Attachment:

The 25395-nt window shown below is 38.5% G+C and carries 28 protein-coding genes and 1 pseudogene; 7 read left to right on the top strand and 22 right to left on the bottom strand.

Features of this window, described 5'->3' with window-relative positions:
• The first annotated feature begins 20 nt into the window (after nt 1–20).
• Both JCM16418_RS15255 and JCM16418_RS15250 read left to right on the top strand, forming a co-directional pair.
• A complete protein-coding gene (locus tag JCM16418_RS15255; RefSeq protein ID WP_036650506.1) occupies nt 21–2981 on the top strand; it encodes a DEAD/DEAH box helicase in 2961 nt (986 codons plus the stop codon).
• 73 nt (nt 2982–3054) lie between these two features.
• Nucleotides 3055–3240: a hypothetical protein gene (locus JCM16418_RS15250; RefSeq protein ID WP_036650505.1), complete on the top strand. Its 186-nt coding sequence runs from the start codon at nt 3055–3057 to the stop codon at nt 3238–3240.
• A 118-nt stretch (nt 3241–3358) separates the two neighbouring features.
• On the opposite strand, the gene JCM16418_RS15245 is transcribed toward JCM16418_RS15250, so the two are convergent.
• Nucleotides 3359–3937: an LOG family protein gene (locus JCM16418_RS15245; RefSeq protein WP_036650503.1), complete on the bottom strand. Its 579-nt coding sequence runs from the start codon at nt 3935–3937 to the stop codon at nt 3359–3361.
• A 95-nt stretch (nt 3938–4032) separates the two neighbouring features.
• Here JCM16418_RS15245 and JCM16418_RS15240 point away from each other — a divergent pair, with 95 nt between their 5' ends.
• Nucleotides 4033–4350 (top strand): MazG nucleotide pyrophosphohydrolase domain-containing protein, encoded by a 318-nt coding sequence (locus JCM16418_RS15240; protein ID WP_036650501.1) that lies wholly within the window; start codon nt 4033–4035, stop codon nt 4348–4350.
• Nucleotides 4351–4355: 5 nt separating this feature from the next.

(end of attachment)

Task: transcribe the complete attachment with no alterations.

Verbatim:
The 25395-nt window shown below is 38.5% G+C and carries 28 protein-coding genes and 1 pseudogene; 7 read left to right on the top strand and 22 right to left on the bottom strand.

Features of this window, described 5'->3' with window-relative positions:
• The first annotated feature begins 20 nt into the window (after nt 1–20).
• Both JCM16418_RS15255 and JCM16418_RS15250 read left to right on the top strand, forming a co-directional pair.
• A complete protein-coding gene (locus tag JCM16418_RS15255; RefSeq protein ID WP_036650506.1) occupies nt 21–2981 on the top strand; it encodes a DEAD/DEAH box helicase in 2961 nt (986 codons plus the stop codon).
• 73 nt (nt 2982–3054) lie between these two features.
• Nucleotides 3055–3240: a hypothetical protein gene (locus JCM16418_RS15250; RefSeq protein ID WP_036650505.1), complete on the top strand. Its 186-nt coding sequence runs from the start codon at nt 3055–3057 to the stop codon at nt 3238–3240.
• A 118-nt stretch (nt 3241–3358) separates the two neighbouring features.
• On the opposite strand, the gene JCM16418_RS15245 is transcribed toward JCM16418_RS15250, so the two are convergent.
• Nucleotides 3359–3937: an LOG family protein gene (locus JCM16418_RS15245; RefSeq protein WP_036650503.1), complete on the bottom strand. Its 579-nt coding sequence runs from the start codon at nt 3935–3937 to the stop codon at nt 3359–3361.
• A 95-nt stretch (nt 3938–4032) separates the two neighbouring features.
• Here JCM16418_RS15245 and JCM16418_RS15240 point away from each other — a divergent pair, with 95 nt between their 5' ends.
• Nucleotides 4033–4350 (top strand): MazG nucleotide pyrophosphohydrolase domain-containing protein, encoded by a 318-nt coding sequence (locus JCM16418_RS15240; protein ID WP_036650501.1) that lies wholly within the window; start codon nt 4033–4035, stop codon nt 4348–4350.
• Nucleotides 4351–4355: 5 nt separating this feature from the next.